For many months, the thin spiky blades add interesting contrast to broad-leaved blooming perennials and annuals and evergreen shrubs. In early fall, the seedheads begin to form where the blade bends at a right angle, and by the end of September, the tip of each blossoms into a 10 x 6-inch filmy purple haze.
In winter the purple stems and seedheads dim to tan, providing a lovely contrast to evergreens. Cut back the stems in March, when the new growth emerges, and drop the spent blades as mulch and groundcover.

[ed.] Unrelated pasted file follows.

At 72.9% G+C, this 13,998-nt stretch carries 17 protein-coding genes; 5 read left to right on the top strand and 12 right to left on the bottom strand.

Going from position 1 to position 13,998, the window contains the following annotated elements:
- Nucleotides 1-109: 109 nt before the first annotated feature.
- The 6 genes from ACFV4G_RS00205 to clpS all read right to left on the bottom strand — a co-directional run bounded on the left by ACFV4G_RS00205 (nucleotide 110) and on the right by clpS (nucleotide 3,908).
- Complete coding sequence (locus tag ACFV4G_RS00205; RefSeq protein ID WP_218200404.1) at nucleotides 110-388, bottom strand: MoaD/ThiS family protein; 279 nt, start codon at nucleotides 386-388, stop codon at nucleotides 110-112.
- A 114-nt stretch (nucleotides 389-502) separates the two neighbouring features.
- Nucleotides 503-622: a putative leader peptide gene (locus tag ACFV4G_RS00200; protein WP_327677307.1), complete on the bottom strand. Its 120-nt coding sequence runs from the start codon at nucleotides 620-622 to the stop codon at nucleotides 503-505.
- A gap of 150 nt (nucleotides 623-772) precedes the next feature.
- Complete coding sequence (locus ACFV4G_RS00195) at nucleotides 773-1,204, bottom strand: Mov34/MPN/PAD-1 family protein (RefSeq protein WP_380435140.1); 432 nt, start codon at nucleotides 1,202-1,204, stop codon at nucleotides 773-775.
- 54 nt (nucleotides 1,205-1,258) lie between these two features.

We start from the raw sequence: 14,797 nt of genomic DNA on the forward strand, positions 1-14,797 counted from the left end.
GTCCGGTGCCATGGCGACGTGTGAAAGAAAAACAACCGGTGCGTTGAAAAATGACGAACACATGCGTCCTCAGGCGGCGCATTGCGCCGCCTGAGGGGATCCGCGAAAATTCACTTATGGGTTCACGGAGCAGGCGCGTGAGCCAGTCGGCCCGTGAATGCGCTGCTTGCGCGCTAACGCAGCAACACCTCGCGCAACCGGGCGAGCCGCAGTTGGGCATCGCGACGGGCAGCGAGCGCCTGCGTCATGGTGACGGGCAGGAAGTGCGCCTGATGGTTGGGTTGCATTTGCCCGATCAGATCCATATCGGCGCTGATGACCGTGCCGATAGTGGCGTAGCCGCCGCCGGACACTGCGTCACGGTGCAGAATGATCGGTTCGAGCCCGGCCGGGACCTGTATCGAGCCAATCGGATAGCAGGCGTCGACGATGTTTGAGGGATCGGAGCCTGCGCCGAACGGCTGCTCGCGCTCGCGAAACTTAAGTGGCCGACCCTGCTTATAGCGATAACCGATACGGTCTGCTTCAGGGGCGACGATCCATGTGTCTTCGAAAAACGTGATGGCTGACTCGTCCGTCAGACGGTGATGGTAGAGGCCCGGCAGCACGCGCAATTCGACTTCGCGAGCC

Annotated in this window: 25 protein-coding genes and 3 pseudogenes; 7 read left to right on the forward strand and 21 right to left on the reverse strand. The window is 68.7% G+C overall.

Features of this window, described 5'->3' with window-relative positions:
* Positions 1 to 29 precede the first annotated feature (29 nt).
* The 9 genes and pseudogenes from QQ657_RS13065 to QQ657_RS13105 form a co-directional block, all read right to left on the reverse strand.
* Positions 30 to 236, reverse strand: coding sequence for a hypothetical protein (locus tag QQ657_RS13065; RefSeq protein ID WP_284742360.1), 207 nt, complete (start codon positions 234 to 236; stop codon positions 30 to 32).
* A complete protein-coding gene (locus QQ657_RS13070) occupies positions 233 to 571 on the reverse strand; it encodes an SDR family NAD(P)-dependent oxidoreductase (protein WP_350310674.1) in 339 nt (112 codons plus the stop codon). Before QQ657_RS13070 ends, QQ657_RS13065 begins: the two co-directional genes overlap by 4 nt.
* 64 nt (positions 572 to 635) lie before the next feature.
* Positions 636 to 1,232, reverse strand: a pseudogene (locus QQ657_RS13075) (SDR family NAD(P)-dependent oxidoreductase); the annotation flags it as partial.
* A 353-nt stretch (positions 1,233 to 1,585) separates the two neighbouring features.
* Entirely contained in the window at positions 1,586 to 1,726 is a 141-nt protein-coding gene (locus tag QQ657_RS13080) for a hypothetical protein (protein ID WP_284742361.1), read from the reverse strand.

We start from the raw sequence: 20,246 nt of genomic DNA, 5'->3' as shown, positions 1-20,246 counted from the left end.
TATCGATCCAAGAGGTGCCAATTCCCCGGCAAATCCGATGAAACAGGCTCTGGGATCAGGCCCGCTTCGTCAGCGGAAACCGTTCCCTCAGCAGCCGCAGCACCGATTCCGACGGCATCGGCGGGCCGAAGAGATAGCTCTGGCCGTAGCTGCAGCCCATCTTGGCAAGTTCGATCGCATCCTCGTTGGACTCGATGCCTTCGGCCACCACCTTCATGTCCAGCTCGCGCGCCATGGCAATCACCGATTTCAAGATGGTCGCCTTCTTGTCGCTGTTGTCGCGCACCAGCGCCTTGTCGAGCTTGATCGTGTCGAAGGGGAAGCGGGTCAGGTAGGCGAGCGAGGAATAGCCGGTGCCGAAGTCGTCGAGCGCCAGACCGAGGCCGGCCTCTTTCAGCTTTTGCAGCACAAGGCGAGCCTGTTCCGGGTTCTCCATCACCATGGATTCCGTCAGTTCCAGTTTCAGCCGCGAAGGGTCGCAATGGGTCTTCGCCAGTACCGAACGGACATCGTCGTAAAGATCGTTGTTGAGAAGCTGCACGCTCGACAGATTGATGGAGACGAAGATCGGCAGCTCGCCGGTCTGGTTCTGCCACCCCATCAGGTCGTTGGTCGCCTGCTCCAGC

Muhly grass is tough and loves the heat; many nurseries are now offering this plant for sale.
This grass is a native of moist pine barrens near the Atlantic coast and parts of Mississippi and Texas. In Virginia it will grow in full sun or light shade and prefers well-drained soil.
The genus was named in homage to G.H.E. Muhlenberg, a self-taught botanist of the 18th century, called by his contemporaries the American Linnaeus. “Capillaris” means “hair-like or delicate”, referring to the tufted purple flowers.
You can learn how to identify native grasses during a meeting at 6:45 p.m. Thursday, Nov. 15, of the John Clayton Chapter, Virginia Native Plant Society at the